In a generation that claims to be overworked and overtested by schools, some notable private schools are answering that call and moving away from Advanced Placement tests. This change comes as both a relief and a shock to the average lethargic high school student at Bear Creek and high schools around the nation.
These private high schools have been replacing the AP system with more in depth and specific courses on a myriad of subjects typically covered by AP classes.
While the SATs and ACTs are used almost universally by college admission offices to judge the intelligence of prospective students, grade point average and AP tests are used to judge academic prowess, work ethic and diligence. Opponents of removing AP tests say that without the tests, colleges will have to solely rely on GPA, which can be fickle due to school-to-school subjectivity and grade inflation.
Elite high schools like Sidwell Friends in Washington D.C. or Horace Mann in New York, with their lengthy histories of producing now-world-famous alumni — such as Bill Nye, Ronald Reagan and Hilary Clinton — hardly have to prove the legitimacy of a high GPA, while straight A’s at average public high schools, such as Bear Creek, hold no such implicit significance to colleges.
AP tests, on the other hand, are scored on a national scale, meaning students compete academically against the entirety of the nation, not just their peers. This factor also removes the chance of teachers-grade bias, so students know they earned their fives or deserved their twos; their grades weren’t affected by a teacher’s favoritism.
Students also use the AP test to jump ahead in college, some even entering as sophomores.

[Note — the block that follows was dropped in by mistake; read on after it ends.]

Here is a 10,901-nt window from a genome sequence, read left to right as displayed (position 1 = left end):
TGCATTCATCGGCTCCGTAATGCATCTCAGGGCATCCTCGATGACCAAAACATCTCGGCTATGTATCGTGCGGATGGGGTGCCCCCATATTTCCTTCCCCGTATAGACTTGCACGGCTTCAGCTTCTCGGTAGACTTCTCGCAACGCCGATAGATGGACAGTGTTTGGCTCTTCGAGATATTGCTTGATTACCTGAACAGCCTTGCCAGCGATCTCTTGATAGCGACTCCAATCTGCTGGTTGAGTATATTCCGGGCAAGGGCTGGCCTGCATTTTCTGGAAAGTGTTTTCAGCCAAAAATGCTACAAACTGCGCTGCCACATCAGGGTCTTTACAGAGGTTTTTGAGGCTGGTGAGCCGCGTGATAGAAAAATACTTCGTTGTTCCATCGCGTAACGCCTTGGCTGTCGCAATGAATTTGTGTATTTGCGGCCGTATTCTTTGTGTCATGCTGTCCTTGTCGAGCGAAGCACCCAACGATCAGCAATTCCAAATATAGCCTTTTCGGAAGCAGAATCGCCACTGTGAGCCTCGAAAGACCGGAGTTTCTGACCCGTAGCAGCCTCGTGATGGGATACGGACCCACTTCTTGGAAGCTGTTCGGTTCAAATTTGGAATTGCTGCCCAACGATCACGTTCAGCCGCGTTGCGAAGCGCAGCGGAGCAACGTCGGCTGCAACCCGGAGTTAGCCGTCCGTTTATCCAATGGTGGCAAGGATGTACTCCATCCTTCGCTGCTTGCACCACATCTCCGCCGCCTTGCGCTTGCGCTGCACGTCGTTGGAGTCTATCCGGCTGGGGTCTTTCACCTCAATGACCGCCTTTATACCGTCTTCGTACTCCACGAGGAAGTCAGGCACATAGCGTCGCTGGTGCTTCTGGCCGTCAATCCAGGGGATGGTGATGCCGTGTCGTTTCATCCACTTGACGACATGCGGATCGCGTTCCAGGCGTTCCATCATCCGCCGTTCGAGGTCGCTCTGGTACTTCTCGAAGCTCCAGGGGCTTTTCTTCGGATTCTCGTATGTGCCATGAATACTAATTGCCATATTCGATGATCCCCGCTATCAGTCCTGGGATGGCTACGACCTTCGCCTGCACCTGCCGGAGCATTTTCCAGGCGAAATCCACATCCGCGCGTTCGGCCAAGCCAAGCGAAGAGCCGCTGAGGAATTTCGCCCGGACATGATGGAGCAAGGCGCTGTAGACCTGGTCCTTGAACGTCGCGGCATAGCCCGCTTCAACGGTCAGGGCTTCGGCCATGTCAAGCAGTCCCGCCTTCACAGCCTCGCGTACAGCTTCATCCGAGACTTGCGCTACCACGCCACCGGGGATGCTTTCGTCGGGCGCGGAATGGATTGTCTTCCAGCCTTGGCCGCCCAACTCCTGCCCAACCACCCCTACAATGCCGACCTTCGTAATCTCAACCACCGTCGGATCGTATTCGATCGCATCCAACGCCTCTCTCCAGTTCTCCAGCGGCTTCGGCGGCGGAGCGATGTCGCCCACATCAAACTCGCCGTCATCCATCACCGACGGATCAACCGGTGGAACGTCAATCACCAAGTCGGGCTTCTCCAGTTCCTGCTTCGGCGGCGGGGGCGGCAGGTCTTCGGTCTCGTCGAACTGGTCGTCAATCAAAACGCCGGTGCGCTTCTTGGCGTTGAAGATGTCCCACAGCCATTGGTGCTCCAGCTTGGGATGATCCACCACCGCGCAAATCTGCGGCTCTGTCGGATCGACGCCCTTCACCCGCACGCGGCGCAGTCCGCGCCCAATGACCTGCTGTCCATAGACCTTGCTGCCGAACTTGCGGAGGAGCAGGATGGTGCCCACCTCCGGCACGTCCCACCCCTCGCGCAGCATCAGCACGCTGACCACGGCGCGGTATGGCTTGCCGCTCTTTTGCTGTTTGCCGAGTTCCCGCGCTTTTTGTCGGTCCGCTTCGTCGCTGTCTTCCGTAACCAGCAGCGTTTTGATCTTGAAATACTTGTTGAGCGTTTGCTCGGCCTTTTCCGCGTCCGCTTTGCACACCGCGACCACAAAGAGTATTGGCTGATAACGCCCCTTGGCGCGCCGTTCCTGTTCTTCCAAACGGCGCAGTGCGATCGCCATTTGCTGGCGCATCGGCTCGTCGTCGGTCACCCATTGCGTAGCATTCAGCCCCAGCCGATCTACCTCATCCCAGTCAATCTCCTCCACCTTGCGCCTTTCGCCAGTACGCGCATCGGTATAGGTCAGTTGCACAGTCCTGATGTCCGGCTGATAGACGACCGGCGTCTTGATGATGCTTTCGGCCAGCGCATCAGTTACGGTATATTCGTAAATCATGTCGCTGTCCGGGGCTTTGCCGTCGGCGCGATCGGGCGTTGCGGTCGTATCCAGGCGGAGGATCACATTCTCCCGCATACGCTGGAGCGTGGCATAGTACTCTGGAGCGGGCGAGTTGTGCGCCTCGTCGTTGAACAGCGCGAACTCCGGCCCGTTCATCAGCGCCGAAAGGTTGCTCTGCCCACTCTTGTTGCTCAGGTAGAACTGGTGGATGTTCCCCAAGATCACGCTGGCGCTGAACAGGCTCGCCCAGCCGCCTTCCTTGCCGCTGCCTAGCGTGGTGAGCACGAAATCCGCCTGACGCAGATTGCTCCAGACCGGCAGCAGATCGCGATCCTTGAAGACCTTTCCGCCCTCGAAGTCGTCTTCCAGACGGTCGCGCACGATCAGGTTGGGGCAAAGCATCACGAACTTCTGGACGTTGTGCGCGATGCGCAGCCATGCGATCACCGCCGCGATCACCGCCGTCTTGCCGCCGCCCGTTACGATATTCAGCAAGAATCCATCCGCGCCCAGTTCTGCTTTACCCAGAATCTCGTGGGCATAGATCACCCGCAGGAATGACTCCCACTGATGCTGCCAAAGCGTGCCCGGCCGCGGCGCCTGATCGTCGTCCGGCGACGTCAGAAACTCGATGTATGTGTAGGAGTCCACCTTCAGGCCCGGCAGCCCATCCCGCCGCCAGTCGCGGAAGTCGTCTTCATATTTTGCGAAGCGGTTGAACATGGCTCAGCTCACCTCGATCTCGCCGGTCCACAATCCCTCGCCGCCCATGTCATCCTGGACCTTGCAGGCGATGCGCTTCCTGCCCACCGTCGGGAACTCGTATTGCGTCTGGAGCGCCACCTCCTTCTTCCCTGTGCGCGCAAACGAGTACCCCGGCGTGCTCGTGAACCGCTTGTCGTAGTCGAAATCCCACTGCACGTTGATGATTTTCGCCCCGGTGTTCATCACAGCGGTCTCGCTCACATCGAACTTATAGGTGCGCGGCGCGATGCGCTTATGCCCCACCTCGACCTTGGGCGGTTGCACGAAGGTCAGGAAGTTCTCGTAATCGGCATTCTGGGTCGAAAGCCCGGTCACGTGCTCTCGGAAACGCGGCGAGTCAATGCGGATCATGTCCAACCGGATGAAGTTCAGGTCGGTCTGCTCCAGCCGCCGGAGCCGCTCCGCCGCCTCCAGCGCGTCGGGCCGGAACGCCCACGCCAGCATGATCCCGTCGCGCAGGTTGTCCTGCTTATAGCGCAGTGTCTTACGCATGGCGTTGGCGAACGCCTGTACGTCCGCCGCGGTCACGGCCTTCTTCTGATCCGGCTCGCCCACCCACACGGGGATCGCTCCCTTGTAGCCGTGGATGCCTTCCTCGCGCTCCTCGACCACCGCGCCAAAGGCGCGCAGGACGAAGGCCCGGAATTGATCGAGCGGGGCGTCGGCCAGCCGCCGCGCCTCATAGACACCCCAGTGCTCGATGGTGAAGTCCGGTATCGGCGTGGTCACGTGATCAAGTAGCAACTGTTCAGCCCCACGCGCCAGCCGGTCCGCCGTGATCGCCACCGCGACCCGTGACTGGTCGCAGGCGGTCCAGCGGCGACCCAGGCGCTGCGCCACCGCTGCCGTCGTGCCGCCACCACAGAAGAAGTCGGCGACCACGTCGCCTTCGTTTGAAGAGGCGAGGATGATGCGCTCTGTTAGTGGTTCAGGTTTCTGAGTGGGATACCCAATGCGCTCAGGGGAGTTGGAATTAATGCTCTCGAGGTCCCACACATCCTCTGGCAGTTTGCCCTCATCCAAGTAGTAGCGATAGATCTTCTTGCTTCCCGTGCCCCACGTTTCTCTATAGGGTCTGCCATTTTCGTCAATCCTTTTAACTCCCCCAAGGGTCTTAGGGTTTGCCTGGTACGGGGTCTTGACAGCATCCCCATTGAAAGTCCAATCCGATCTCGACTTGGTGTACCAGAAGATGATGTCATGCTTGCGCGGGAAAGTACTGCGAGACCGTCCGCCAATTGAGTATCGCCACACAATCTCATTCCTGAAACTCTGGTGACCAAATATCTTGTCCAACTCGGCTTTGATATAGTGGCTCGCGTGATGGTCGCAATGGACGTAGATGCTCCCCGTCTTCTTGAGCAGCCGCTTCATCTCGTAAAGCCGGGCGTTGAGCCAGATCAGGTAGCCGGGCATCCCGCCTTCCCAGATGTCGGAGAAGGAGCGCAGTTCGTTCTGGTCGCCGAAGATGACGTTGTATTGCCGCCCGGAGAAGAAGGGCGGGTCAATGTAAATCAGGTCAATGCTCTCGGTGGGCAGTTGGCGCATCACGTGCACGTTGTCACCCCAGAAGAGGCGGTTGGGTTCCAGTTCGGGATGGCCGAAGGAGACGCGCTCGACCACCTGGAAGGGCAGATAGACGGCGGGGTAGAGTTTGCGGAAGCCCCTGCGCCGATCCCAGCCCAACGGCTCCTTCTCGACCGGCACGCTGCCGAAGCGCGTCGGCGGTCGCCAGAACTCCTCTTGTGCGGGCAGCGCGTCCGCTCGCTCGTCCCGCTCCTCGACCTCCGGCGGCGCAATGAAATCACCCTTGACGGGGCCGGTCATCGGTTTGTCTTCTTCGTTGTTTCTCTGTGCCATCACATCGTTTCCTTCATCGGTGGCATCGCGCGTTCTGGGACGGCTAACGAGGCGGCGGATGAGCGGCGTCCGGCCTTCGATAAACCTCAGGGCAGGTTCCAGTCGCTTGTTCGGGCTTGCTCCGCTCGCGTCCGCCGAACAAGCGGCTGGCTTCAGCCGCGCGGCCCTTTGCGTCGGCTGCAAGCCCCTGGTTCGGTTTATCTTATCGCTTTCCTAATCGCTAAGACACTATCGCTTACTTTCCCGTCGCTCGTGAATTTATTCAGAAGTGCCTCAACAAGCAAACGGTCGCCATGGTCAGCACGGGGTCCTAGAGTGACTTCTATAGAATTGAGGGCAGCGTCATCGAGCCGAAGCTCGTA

“I took nine AP tests in high school,” AP European History teacher Jonathon Clemons said. “[which translates] to 32 semester units, so I entered college as a sophomore.”
Some AP students have even taken their AP test specifically to help them advance faster in their major.
“I took European History, U.S. History and Psychology because I wanted to get my history credits out of the way so I can focus on math and science in college,” senior Annabella Nguyen, a veteran of 5 AP test said.
There are undeniably positives to an AP-less high school experience. Opponents of AP classes argue that they add too much stress on students. However, students at Bear Creek say the AP exams don’t add significant stress on them because most only study the month, week or even the day before the exam.
“I think the month of [exams] I was like ‘I need to start studying,’ but I didn’t start studying until around two weeks before the test,” Nguyen said. “It’s not that stressful because AP exams are just there to benefit you — you can’t lose anything.”
For elite private schools, the main argument towards the elimination of AP courses is to stop AP teachers from being restricted in what they teach, allowing them to expand their curriculum to broader subjects. However AP literature teacherLaura LaRue holds no such grievance with the AP tests they teach to.
“No, [I don’t feel restricted],” Larue said. “The way the AP English classes are set up, we develop our own syllabus. So I’m able to construct from the ground up what I teach and how I want to teach it; there are certain things I have to teach to ensure my students are successful, but it does not limit me in what I select to teach.”